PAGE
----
I agree with Tam in that Departments across the country need to reassess their use of SWAT/TAC teams. They have a place, but I too feel they are often overused.
And if you don't like the "Pot" laws, VOTE, and keep voting and organize and write your congress critters relentlessly. If there are enough of you out there, you really can change things.
But until the law changes, don't blame the police for enforcing the law. That's their JOB!

straightarrow said...

Well I want to talk about DUI. As we all know alcohol is "involved" in 41% of all traffic fatalities.

That is from the latest stats I have seen on the subject which by now are two years out of date. I suspect though, since I just read that DWI arrests are at a record low, they will suffice for the point I make.

In the interest of ease of handling let's round 41% to 40%, a perfectly appropriate mathematical exercise. Ok, got it now?

Forty per cent of all traffic fatalities involve alcohol. Involve, is the operative word here. All that means is somebody was in the accident was drinking. Not necessarily the drivers, and not necessarily the driver that caused the accident. So we can assume that something less than 40% of the fatal accidents were caused by the drinking drivers.

Now, no matter how one looks at this that is terrible. That is a lot of death for no really good reason. No one can argue that it is a good thing.

However, let's do a little more math. Forty will divide into sixty (the percentage of fatal accidents in which alcohol was not involved) 1 and 1/2 times or at a rate of 150%. Ergo, sober drivers are killing people in traffic accidents at a rate of 150% or better (remember fault doesn't always realistically go to the drinking driver, even if he is blamed legally).

Since we have, as a society, become so draconian in our treatment of drinking drivers, should we not be even harsher with those that kill at a half again the rate of the drinker?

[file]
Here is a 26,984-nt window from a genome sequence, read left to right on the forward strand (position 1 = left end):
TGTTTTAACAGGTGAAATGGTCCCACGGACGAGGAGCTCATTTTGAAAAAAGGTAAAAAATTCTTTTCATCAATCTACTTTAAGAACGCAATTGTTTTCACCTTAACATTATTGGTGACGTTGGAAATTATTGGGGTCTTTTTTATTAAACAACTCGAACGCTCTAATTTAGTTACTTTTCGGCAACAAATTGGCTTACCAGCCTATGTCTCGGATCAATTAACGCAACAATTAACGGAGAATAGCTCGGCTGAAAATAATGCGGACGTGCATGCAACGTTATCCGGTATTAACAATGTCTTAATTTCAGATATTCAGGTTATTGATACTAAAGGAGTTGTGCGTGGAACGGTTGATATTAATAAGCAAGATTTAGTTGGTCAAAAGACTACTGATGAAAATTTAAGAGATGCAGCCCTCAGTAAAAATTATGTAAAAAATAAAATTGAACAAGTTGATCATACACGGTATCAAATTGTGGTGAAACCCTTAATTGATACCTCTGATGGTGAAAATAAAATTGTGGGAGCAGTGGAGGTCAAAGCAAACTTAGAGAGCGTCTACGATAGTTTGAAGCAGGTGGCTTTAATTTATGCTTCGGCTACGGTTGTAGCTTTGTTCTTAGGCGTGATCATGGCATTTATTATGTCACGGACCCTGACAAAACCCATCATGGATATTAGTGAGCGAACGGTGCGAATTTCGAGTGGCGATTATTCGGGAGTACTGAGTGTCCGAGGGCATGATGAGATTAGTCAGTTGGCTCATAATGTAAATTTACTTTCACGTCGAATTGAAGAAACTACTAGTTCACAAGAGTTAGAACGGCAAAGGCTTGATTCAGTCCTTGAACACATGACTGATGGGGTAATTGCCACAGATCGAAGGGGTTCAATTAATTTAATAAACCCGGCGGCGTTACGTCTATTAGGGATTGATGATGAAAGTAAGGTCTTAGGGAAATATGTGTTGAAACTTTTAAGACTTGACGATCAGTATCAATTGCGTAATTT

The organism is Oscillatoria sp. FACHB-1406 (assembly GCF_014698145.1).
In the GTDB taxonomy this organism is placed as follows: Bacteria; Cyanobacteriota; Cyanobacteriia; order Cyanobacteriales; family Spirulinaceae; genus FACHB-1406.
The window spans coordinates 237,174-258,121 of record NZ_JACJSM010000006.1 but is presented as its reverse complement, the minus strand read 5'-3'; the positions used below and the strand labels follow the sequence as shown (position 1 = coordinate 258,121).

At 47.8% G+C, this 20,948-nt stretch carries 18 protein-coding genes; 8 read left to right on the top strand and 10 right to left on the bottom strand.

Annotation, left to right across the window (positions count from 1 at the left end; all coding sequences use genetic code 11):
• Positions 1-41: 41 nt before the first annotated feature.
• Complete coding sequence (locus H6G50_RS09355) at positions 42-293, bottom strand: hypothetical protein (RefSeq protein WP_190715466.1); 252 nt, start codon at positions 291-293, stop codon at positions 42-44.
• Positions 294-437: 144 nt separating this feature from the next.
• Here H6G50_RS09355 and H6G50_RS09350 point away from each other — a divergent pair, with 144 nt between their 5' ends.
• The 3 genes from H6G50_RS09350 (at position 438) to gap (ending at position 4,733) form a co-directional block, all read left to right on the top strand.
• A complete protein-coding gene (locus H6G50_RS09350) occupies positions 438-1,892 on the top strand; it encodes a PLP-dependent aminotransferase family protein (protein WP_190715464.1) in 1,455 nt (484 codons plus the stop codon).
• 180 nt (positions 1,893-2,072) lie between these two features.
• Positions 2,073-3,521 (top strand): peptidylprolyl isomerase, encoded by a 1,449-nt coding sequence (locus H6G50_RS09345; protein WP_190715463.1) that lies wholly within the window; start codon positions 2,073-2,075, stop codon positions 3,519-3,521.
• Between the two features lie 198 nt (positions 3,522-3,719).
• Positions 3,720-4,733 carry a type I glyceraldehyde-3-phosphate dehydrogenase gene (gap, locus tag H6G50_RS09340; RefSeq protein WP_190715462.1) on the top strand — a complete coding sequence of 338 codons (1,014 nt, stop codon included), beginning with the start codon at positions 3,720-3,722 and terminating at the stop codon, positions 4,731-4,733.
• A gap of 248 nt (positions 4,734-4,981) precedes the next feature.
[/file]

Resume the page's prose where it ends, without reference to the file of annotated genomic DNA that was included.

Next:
In other words, shouldn't we jail or execute anyone irresponsible enough to drive sober?

Or are we all now going to be angry that someone has pointed out the fallacy of our emotional responses that have actually made the problems worse. For instance any drunk worth his salt, knows he is better off to try to drive home, than to sleep it off in the car. Or have we forgotten the Actual Physical Control laws? The public drunk laws if he trys to walk home instead of drive? And of course the "implied consent laws" which are known in court as a legal fiction, but awarded full respect as though it were a contract. Everywhere else we call such a lie.

I don't personally care how sober you are if you kill one of mine. Or how drunk. Time to grow up.

All this crap is just so we can emotionally convince ourselves of our moral superiority. That is why what we do no longer matters and we use all these subterfuges to explain it or condemn it.

Anonymous said...

Working to revise law? Reform the police? Oh please. And don't try and make me watch while you piss into the wind. Its embarrassing.

We are far past that event horizon. Our system has grown so complex that the only actions which have traction are activities to make it MORE complex. (MADD, IRS, Traffic cams, et, et) Its not going to get simpler. There is no payoff for any politician or bureaucrat or Gov employee or advocacy group to do otherwise. Even the Republicans gave up on small government, it cost them an election and do you see THEM "reforming"?
Nope, you only hear crickets.